The design constraints are firm, here. ACs need to range from basically 10 to 18, fitting 5 points of Dex bonus to AC within that range. Even with a feat, you don’t want base ACs from armor to go above 18, so that avec shield you don’t go above 20 before taking other features (fighting style, magic armor and shield, whatever). The function of Heavy Armor Master highlights this – it reduces damage rather than pushing AC upward.
When I started writing this article, I thought I had a fix to offer for this. Suffice it to say that I wrote a lot more than what you see here, only to conclude that it wasn’t working. What I hope you take from this, then, is that medium armor can be good if your stats suit it. Even a Dex fighter, paladin, or ranger can benefit from medium armor, much more so if you can spare a feat for Medium Armor Master. Using medium armor comes down to either necessity (for example, a non-melee cleric that doesn’t spike Dex, such as Grave, Light, or Knowledge), or system mastery and build planning. The former case is fine; the latter I see as more of a problem.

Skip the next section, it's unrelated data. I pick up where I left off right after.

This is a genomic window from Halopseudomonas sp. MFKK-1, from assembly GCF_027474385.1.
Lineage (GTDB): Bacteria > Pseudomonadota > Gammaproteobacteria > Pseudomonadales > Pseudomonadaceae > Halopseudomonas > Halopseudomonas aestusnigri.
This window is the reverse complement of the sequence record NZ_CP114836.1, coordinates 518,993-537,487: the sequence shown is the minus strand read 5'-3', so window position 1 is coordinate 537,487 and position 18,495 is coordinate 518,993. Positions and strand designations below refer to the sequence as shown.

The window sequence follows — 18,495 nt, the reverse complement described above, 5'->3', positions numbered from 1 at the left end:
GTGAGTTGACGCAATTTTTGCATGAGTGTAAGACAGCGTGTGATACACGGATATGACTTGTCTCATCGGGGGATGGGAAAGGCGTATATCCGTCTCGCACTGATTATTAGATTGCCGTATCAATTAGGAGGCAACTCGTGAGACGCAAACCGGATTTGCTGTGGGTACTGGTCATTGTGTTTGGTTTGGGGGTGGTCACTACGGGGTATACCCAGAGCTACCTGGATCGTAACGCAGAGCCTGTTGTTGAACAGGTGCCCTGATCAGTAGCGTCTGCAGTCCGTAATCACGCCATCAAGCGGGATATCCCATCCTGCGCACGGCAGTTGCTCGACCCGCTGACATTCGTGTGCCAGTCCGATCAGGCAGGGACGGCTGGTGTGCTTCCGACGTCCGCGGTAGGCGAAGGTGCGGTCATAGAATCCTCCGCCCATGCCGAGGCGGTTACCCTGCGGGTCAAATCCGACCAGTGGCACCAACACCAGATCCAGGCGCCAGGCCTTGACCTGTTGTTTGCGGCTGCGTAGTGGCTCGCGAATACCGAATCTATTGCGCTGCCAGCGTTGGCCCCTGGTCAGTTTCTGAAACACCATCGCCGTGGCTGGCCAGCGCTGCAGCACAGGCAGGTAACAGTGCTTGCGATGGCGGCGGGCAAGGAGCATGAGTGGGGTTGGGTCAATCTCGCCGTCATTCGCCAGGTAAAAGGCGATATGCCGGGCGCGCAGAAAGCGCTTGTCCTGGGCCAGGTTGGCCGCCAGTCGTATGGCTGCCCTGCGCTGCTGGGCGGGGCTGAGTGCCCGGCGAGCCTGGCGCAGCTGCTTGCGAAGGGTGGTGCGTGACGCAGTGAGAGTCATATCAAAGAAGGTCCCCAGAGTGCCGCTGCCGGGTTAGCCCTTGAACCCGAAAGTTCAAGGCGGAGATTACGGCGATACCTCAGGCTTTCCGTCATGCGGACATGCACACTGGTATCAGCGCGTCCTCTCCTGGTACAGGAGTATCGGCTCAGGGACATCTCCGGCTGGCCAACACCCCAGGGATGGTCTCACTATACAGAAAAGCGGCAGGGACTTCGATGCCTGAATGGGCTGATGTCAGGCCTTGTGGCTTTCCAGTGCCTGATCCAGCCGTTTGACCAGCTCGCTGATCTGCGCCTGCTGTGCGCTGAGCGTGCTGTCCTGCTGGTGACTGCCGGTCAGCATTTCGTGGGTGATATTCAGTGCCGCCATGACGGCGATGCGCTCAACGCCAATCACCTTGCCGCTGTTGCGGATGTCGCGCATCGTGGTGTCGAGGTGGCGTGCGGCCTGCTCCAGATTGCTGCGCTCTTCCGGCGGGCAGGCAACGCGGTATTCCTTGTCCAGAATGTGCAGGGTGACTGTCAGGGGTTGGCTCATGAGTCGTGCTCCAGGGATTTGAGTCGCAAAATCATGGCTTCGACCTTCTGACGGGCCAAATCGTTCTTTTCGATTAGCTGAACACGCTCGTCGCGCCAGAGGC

If you’re creating a character and choosing between medium and heavy armor, ask yourself the following: “Do I care more about being stealthy while in good armor, or do I care more about mitigating some of the damage that does get past my armor?” It’ll be a few levels before you’re taking Medium Armor Master or Heavy Armor Master, if you take either. I’m well aware that character optimizers steer people away from both of these.
For DMs reading this, especially those who develop their own magic items, think about whether you want to further emphasize the things that make light, medium, and heavy armor different, or whether you want to make this suit of plate armor out of mithral (which also ignores disadvantage on Stealth checks in 5e). Making mithral merely uncommon, and not requiring attunement, undermines Medium Armor Master, so that’s not ideal.
Thanks for reading.